“There are complex scenarios,” he says. “I’ve had some experience with different disorders can make the lens more loose in the eye or make the lens a little bit more challenging to remove. But routine cataract surgery in most patients is pretty commonly performed and pretty quickly performed, too.”
Dr. Hadjokas, who also offers LASIK and PRK evaluations at the King of Prussia office, is happy to help patients in any way possible. He followed his father, a dentist, and his mother, an occupational therapist, into health care, so that example was set early in life.
“Seeing how they interacted with patients and how they enjoyed their careers inspired me to pursue health care,” he says. “The patient outcomes and the impact you can have on their quality of life really bring a lot of job satisfaction too. It’s hard to find an unhappy ophthalmologist, because when the patients are happy, they’re generally happy, and I’ve found that for myself.”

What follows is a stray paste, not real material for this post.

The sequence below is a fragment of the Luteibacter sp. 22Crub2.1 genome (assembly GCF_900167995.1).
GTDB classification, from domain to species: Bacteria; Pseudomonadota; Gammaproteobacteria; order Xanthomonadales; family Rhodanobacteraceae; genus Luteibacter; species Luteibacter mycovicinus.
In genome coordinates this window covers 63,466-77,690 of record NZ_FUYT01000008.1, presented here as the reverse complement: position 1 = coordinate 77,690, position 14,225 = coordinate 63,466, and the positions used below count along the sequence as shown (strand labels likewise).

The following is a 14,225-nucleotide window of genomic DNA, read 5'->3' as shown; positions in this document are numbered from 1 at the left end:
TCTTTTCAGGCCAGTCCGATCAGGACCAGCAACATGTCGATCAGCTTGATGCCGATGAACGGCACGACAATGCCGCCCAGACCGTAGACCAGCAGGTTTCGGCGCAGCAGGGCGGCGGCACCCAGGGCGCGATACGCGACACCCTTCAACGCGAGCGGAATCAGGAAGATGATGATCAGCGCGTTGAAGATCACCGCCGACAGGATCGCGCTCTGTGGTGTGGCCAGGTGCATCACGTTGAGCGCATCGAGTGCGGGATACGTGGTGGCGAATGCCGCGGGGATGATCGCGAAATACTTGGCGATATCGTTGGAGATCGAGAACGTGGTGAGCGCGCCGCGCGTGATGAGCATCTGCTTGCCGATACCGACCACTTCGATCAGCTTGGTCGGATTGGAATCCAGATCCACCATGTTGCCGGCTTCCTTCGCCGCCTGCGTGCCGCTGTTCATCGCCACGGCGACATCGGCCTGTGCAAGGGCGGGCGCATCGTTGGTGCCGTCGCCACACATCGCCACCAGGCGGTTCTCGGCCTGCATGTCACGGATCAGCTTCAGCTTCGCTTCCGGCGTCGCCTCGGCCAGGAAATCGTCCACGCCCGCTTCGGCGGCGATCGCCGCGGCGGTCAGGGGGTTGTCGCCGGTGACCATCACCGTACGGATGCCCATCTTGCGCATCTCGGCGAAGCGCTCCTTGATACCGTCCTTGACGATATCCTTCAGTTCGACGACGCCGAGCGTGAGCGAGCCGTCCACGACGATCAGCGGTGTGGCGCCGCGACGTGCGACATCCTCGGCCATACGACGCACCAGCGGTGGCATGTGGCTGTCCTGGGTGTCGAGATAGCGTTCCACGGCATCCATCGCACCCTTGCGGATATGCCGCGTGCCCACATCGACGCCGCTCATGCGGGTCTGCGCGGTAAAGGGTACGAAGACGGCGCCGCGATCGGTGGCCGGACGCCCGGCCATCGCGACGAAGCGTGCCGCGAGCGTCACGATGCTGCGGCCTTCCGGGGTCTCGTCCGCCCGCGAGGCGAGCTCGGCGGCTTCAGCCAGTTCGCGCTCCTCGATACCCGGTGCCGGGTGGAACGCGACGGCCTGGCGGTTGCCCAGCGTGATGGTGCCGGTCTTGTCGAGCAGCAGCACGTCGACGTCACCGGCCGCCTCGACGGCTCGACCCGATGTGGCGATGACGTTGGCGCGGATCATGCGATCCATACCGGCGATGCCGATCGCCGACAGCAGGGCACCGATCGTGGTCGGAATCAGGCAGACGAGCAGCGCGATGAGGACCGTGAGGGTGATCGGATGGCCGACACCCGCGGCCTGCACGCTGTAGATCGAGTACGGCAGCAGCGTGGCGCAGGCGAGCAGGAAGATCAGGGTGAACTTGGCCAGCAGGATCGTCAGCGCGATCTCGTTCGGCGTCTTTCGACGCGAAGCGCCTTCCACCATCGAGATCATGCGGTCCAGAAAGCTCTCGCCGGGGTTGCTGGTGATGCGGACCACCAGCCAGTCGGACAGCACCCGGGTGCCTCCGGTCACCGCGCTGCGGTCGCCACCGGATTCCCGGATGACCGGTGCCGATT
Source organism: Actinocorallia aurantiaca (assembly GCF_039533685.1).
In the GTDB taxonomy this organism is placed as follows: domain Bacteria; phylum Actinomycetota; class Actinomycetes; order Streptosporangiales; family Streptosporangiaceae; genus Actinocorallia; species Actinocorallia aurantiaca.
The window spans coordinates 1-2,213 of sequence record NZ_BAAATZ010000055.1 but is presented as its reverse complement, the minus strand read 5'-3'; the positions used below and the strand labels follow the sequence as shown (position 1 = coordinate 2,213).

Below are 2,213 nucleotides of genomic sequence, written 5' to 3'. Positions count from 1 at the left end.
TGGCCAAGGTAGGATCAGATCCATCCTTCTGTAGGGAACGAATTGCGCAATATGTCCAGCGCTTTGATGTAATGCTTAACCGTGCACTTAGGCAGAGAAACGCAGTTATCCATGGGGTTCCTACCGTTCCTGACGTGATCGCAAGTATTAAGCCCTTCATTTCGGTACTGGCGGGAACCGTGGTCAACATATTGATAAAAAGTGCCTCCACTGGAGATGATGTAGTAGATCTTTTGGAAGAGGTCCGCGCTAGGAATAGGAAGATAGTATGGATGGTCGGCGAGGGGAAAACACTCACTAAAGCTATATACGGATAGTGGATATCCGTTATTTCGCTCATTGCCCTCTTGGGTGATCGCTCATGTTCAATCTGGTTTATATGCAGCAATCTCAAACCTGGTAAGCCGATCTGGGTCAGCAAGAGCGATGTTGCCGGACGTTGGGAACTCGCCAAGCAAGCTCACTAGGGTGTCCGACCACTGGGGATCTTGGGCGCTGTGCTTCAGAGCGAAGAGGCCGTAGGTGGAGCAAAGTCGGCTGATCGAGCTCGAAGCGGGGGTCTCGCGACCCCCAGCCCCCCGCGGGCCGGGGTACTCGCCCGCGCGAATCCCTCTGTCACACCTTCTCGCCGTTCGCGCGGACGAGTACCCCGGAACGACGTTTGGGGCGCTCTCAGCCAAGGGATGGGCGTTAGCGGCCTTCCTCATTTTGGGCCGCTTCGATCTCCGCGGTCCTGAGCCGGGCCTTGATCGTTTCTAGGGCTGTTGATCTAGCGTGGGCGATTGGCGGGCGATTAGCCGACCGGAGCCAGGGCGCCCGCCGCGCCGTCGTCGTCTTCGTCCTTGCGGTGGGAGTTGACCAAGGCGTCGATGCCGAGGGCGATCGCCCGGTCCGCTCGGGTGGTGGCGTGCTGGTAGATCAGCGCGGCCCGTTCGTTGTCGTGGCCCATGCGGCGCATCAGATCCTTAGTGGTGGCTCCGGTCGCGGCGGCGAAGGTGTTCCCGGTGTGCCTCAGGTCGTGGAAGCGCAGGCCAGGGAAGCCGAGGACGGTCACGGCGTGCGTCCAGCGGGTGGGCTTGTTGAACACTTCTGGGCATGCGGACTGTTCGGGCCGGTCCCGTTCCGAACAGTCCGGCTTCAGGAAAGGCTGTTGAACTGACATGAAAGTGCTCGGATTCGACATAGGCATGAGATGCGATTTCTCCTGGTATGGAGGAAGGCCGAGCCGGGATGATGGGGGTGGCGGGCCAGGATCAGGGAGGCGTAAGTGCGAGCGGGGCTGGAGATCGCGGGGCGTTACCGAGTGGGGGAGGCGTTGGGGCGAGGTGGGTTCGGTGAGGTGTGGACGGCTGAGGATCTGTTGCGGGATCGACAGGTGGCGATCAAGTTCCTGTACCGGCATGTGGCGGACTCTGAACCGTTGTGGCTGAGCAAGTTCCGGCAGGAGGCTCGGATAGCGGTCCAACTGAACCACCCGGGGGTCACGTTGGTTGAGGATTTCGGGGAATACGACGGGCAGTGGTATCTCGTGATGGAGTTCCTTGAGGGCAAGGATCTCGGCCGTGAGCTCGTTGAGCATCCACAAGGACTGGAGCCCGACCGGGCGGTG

Joining Dr. Hadjokas at Wills’ suburban office locations will be Charlotte Marous, M.D., and Ping Huang, M.D., Ph.D. In addition to their presence in Center City, Dr. Huang sees patients part-time in King of Prussia, while Dr. Marous sees patients at the Wills Eye Paoli and Plymouth Meeting offices. Both bring unique subspecialties to the Wills network.
Dr. Marous recently completed a rigorous, two-year fellowship, and specializes in all aspects of oculoplastics and orbital surgery. She appreciates the wide range of cases she sees in her field, working with children all the way up to seniors, and the opportunity to exercise her creativity.
“I branch it into two main categories: functional, which is more a medical necessity; and cosmetic, which is people who want to enhance their aesthetic,” she says. “You can subdivide that into congenital or pediatric abnormalities that they were born with, or it could be trauma-related where they have sustained an orbital fracture or a laceration to the tissue around the eye that needs to be repaired. Or it could simply be aging changes—as the patient ages, they develop droopy eyelids or have bags under their eyes, and those are all things that I can fix. There are also tumors, and that includes skin cancer around the eyelid or tumors in the eye socket.”